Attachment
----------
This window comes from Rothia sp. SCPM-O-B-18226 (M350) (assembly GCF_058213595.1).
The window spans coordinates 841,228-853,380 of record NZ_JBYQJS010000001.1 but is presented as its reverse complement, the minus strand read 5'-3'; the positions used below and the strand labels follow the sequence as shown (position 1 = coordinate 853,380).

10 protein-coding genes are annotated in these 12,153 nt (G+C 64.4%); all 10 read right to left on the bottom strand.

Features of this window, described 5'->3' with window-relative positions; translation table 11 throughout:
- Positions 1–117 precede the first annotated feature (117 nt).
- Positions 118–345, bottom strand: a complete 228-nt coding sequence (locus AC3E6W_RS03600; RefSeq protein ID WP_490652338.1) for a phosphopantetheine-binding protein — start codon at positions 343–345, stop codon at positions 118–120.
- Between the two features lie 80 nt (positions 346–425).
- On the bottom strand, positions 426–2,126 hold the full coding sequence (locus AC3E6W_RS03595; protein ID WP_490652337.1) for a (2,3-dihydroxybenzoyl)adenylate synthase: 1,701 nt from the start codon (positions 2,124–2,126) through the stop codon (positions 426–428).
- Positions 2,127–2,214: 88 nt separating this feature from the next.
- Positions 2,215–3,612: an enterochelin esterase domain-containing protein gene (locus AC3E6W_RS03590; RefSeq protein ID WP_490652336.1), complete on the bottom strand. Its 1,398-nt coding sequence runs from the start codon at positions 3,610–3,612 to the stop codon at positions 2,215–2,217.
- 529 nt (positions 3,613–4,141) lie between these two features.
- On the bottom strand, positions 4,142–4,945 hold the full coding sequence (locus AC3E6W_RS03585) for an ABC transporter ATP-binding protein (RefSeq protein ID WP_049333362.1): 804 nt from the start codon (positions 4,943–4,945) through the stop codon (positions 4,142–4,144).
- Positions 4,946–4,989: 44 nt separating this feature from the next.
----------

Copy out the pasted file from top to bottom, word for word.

This window comes from Rothia sp. SCPM-O-B-18226 (M350) (assembly GCF_058213595.1).
The window spans coordinates 841,228-853,380 of record NZ_JBYQJS010000001.1 but is presented as its reverse complement, the minus strand read 5'-3'; the positions used below and the strand labels follow the sequence as shown (position 1 = coordinate 853,380).

10 protein-coding genes are annotated in these 12,153 nt (G+C 64.4%); all 10 read right to left on the bottom strand.

Features of this window, described 5'->3' with window-relative positions; translation table 11 throughout:
- Positions 1–117 precede the first annotated feature (117 nt).
- Positions 118–345, bottom strand: a complete 228-nt coding sequence (locus AC3E6W_RS03600; RefSeq protein ID WP_490652338.1) for a phosphopantetheine-binding protein — start codon at positions 343–345, stop codon at positions 118–120.
- Between the two features lie 80 nt (positions 346–425).
- On the bottom strand, positions 426–2,126 hold the full coding sequence (locus AC3E6W_RS03595; protein ID WP_490652337.1) for a (2,3-dihydroxybenzoyl)adenylate synthase: 1,701 nt from the start codon (positions 2,124–2,126) through the stop codon (positions 426–428).
- Positions 2,127–2,214: 88 nt separating this feature from the next.
- Positions 2,215–3,612: an enterochelin esterase domain-containing protein gene (locus AC3E6W_RS03590; RefSeq protein ID WP_490652336.1), complete on the bottom strand. Its 1,398-nt coding sequence runs from the start codon at positions 3,610–3,612 to the stop codon at positions 2,215–2,217.
- 529 nt (positions 3,613–4,141) lie between these two features.
- On the bottom strand, positions 4,142–4,945 hold the full coding sequence (locus AC3E6W_RS03585) for an ABC transporter ATP-binding protein (RefSeq protein ID WP_049333362.1): 804 nt from the start codon (positions 4,943–4,945) through the stop codon (positions 4,142–4,144).
- Positions 4,946–4,989: 44 nt separating this feature from the next.